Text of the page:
How to Manage a Discontented Worker?
Date Posted: 11/25/2014
Spot and Deal with a Disgruntled Employee
Unhappy and resentful staff are a fact of life in most organizations. The reasons for this may be many-sided and not always reparable. While supersession and career stagnation are common causes, employee expectation by management may also sometimes be the cause. However, the need to remove this in the office is indeed pressing as it results in negatively affecting departmental functioning, productivity loss, wasted manpower cost while it encourages others to act similarly. It can even dissuade potential recruits from joining the company and damage the company’s image through spreading of false/negative information, bad customer service and hurtful rumoring. Some disgruntled staff have even resorted to theft of money, equipment and classified information. Therefore, the need to recognize and address this problem is paramount and in the best interest of the organization.
In larger organizations, timely attention is given to resentment of blue collar employees’ at the mass level for obvious reasons of unionized power, while the issues of small individual pockets of discontentment within office staff are usually brushed under the carpet, or ignored altogether. This difference between the larger group problem and that of an individual employee or a small group of employees is just a matter of proportion, and equally harmful.
The disgruntled employee is someone who is not always obvious and easy to spot because he lives in the hope of redress or is still not quite ready to compromise his job till he finds another. Therefore, in many cases he may ‘hide’ his discontent in the presence of authority, and reveals himself only before people who pose no threat.
Some obvious signs that give the disgruntled employee away are given below:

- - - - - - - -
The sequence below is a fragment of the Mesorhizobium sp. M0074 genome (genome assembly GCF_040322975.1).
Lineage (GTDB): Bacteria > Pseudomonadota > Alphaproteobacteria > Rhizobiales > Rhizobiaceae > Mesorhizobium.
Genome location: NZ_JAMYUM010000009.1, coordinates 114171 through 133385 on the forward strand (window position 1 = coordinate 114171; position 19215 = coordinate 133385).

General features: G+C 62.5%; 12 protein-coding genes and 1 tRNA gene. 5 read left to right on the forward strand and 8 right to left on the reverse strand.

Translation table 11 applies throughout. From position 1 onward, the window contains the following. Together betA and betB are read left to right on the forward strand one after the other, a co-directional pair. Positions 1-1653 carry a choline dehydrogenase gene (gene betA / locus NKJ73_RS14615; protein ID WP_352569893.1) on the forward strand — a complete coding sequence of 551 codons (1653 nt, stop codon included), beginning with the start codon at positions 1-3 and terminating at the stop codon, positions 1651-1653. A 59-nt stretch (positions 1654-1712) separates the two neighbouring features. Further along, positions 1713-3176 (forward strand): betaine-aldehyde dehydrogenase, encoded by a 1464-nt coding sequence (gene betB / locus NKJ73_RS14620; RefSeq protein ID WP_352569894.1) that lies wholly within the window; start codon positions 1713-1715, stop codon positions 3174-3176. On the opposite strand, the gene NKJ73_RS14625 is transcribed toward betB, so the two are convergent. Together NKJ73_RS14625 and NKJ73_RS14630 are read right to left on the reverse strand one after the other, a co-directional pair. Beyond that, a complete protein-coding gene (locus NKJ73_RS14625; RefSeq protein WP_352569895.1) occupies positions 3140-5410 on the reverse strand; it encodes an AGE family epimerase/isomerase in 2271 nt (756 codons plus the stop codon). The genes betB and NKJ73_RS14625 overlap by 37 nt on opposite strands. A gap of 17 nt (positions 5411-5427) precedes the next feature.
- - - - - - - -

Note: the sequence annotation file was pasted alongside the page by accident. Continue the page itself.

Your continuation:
Negative body language
The employee tries to communicate his protest against what he/she sees as unfair treatment by displaying a timid defiance suggesting suppressed anger or emotional hurt.
Lack of motivation
If the concerned employee had once expressed a sincere concern for the job and the company but has since shown a complete negative turn around, it’s the company’s call. The person is sending out an alert that something is wrong. When an employee becomes lackadaisical and no longer gives their best, it’s an obvious sign of discontent.
Barest minimum output
The concerned employee will intentionally drop his productivity (sometimes selectively) to make his unhappiness known. This may first take the form of reporting to work late and leaving early. Even while at work, he won’t really show any enthusiasm. It is time to respond to this by talking to the person to see if he has any grievances and then by seeking out the root cause and finding a solution to correct the situation if possible.
Before turning openly hostile, unhappy employees can also be spotted by them justifying their reduced productivity with various weak excuses for their poor performance.
Unhappy employees increasingly resort to taking sick leave often to show their resentment. Frequent sick leave taken by an employee needs to be investigated to make sure there is no underlying dissatisfaction which is the cause.
Non-cooperation and argumentative